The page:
Those who have spent any time with me know know that I draw a great deal from the life and the writing of David Foster Wallace. Without him ever knowing me, our lives became intertwined the day he committed suicide. The particulars of those events are relevant for this little story.
What is important is that I have found great comfort in his words in times when there was not a great comfort anywhere else.
My students have likely heard me reference “This is Water,” the title of DFW’s famous commencement speech at Kenyon College, at least once during their time in my class.This speech is, in just a few minutes, the best description I’ve ever heard of the meaning of life. (This piece meant so much to me that my wife and I made it our theme at our wedding in January.)
In the last few days, somebody released a fictionalized film version of DFW’s talk. I have watched it repeatedly, oftentimes with tears streaming down my face for reasons that, like the particulars from before, aren’t particularly relevant to you.
But I suspect if you watch it, you will draw your own meaning from it.
“The capital T truth is about life before death.”
Most of my students probably don’t know him. They should. At the very least, they should know this.
A decade has passed since that awful day on September 11, 2001. In terms of your memory, that’s a long time. The major moments tend to stick, but the bits and pieces of it all flitter away into the mind, gone from most purposeful thought.
What it leaves, though, is a filtered version of the things that mattered that day — and the days after. Those moments and emotions that have stuck have become my defining view of that day’s events.
I am prone to disappearing. I find ways to sequester myself from the world, whether driving alone when I could take the train or locking my doors on the weekend and emerging again only when it’s time for work. I am, and have always been, a solitary creature. That’s not to suggest to don’t love people. In fact (and surprisingly), I have a great passion of them.
Many times, I just find all of the emotion to much to handle. I get overloaded with expectations, with disappointments, with joys. To survive, I need solitude to recharge and reboot.
In those terrible hours and days and weeks after 9/11, I remember not wanting that solitude. I remember looking around at the faces in the offices of Wired.com, professionals who were trying to find a way to make our stories make a difference from 3,000 miles away, and wanting to stay with everyone. On that awful day, people lingered about, not wanting to go home. I ended up sitting in a bar with my editor, one with whom I had a terrible relationship, and just processing through what we had seen. There were few words. Just silent drinking.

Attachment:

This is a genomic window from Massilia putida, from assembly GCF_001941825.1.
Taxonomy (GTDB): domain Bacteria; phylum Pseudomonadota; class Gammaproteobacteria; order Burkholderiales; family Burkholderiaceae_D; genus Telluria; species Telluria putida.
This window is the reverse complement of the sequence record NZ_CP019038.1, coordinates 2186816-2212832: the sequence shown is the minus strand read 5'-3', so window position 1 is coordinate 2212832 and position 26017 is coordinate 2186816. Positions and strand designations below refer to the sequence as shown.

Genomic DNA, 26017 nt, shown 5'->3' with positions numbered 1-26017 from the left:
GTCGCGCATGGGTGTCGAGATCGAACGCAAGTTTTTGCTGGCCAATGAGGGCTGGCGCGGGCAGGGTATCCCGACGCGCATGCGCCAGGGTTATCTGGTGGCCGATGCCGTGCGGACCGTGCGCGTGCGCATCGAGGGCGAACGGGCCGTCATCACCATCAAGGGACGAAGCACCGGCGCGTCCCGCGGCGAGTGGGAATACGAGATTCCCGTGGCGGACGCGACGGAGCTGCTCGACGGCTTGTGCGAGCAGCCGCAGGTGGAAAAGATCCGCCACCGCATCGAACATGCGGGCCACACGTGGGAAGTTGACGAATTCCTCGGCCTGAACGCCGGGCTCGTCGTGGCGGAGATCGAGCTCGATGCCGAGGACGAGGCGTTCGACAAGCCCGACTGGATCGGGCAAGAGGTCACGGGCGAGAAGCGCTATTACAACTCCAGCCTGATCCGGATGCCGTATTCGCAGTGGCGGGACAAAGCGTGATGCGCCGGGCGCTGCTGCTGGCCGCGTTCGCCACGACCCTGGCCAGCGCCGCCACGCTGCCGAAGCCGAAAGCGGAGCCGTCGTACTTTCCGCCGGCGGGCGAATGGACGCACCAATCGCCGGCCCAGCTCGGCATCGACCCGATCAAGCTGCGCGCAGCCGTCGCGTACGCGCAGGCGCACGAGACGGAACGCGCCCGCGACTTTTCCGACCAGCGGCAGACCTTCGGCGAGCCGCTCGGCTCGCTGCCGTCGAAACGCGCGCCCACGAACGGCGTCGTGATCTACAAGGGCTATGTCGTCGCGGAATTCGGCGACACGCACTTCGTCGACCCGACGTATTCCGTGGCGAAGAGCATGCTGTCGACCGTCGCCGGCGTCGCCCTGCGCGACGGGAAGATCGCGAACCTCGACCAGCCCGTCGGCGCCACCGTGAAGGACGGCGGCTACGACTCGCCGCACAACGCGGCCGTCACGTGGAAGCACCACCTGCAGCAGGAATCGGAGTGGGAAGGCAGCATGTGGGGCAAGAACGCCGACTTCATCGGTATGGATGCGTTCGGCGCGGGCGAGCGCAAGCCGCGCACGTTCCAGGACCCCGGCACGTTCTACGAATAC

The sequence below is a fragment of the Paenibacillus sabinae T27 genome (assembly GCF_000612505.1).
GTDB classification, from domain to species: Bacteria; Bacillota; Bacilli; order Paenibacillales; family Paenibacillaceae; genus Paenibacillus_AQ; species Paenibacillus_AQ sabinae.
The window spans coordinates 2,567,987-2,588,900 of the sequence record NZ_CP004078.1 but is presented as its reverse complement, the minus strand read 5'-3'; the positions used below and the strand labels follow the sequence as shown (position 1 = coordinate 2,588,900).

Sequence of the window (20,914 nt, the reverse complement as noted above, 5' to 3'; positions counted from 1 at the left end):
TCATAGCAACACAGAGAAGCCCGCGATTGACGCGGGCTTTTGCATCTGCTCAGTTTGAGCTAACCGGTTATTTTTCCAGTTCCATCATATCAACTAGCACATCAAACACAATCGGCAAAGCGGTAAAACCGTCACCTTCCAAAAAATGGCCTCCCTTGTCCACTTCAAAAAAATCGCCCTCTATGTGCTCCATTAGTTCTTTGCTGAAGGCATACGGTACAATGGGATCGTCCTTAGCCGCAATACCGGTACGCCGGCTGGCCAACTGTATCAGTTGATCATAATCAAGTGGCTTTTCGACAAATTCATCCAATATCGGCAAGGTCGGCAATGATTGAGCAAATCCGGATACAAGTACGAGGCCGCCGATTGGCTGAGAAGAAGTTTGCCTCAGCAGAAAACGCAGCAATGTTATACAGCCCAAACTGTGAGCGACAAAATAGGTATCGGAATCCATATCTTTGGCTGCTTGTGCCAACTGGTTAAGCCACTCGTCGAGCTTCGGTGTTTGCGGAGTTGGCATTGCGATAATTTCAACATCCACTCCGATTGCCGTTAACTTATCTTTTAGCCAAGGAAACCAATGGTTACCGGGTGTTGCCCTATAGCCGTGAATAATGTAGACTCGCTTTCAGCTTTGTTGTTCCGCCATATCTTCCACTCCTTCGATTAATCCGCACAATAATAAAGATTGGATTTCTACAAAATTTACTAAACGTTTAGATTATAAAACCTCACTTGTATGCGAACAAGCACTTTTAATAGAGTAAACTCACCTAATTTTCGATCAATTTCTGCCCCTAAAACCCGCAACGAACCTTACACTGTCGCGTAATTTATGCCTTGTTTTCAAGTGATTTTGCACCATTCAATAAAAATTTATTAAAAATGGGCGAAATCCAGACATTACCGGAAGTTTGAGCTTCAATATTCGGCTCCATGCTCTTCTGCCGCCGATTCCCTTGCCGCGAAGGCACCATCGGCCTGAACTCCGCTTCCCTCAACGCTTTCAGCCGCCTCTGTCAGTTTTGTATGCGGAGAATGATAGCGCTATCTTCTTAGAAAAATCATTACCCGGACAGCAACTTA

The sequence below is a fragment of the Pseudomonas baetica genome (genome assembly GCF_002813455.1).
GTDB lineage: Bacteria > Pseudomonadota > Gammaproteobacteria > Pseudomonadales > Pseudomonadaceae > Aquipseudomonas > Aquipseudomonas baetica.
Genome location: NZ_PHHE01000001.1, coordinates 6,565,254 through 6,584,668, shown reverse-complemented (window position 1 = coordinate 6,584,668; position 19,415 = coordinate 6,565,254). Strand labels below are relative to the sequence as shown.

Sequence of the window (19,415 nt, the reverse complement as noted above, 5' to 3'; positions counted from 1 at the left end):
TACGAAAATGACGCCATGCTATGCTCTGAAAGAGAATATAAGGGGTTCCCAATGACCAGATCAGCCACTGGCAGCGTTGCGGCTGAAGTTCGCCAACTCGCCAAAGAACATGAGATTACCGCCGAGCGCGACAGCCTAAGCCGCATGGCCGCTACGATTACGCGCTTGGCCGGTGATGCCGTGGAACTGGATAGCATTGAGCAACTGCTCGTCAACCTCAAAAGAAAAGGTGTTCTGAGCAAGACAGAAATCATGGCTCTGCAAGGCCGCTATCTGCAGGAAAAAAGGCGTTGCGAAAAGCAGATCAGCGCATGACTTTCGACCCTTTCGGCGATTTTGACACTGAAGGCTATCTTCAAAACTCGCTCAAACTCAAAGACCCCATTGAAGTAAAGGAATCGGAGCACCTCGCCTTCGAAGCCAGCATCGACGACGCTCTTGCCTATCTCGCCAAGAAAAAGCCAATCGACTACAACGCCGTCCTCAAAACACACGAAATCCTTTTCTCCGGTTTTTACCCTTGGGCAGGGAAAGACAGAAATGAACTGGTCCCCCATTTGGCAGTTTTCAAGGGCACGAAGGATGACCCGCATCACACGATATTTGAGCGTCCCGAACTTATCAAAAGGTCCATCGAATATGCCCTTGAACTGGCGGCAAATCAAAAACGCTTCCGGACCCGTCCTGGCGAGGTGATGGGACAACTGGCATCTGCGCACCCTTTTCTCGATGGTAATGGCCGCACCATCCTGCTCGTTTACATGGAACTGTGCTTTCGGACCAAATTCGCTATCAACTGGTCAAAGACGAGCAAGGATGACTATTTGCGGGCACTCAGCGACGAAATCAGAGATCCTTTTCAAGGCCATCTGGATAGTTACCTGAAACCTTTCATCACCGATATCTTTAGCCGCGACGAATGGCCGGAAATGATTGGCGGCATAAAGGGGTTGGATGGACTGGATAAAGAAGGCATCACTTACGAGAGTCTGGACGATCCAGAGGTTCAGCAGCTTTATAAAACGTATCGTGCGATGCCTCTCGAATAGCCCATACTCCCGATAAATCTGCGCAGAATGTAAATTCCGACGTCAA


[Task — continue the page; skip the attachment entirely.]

I met this dude in 1996, the year I rolled into Austin. We worked together at Trudy’s. We also became best friends over a bottle of Jameson’s Irish Whiskey while discussing how we’d ended up in Austin.
The short story: the women we’d been with decided to not be with us. Good enough: we bonded as men.
Much has happened since then, but one of the constants in my life has been our friendship.
We lived together for two years then, when I moved away in 1998 to go to graduate school I’d stay with him when I’d return for SXSW Interactive, and when I moved back to Austin in 2002 I bought a house where he’s lived since. (I lived here for two years until the job pulled me away.)
Grades don’t matter.
This is what I tell my students ever week throughout the school year. Education is about the process, I tell them as they roll their eyes, not the product. I implore them to focus on squeezing out every bit of knowledge from their assignments. I want them to attack uncertainty without fear of failure. I encourage them to fail.
Because in failure we learn.
But the truth is that even those students who try – try – to focus on learning and not grades still fall victim to that red letter penned upon their assignments. I can see it in their eyes, the smiles that beam across their face when they earn As and the sunken, silent despair when they earn Fs.
I want to grab each of them, look them in the eyes, and remind them that grades don’t matter. In class or in life. What matters is the process. What matters is the way you approach your education, your relationships, and your life.
Of course I can’t convince my students to think this way. Too much of our educational system is built around grades. So I do the only thing that I can: I tell them my story.
This is The Tigger Talk.
Part 1: On Life
Grades don’t matter. I’ve told you that throughout the semester. Before every assignment. After every assignment. Grades are simply irrelevant to what you have learned and what you know.
I’ve told you this but I haven’t told you why I know this. Today I am going to do that.
Social Media Revolution 2
Social Media Revolution 2010:
A Vision of Students Today
In keeping with the week’s theme, Apple CEO Steve Jobs tells Stanford graduates three stories from his life.
Continuing our Week 7 theme of “Failure…” Please consider: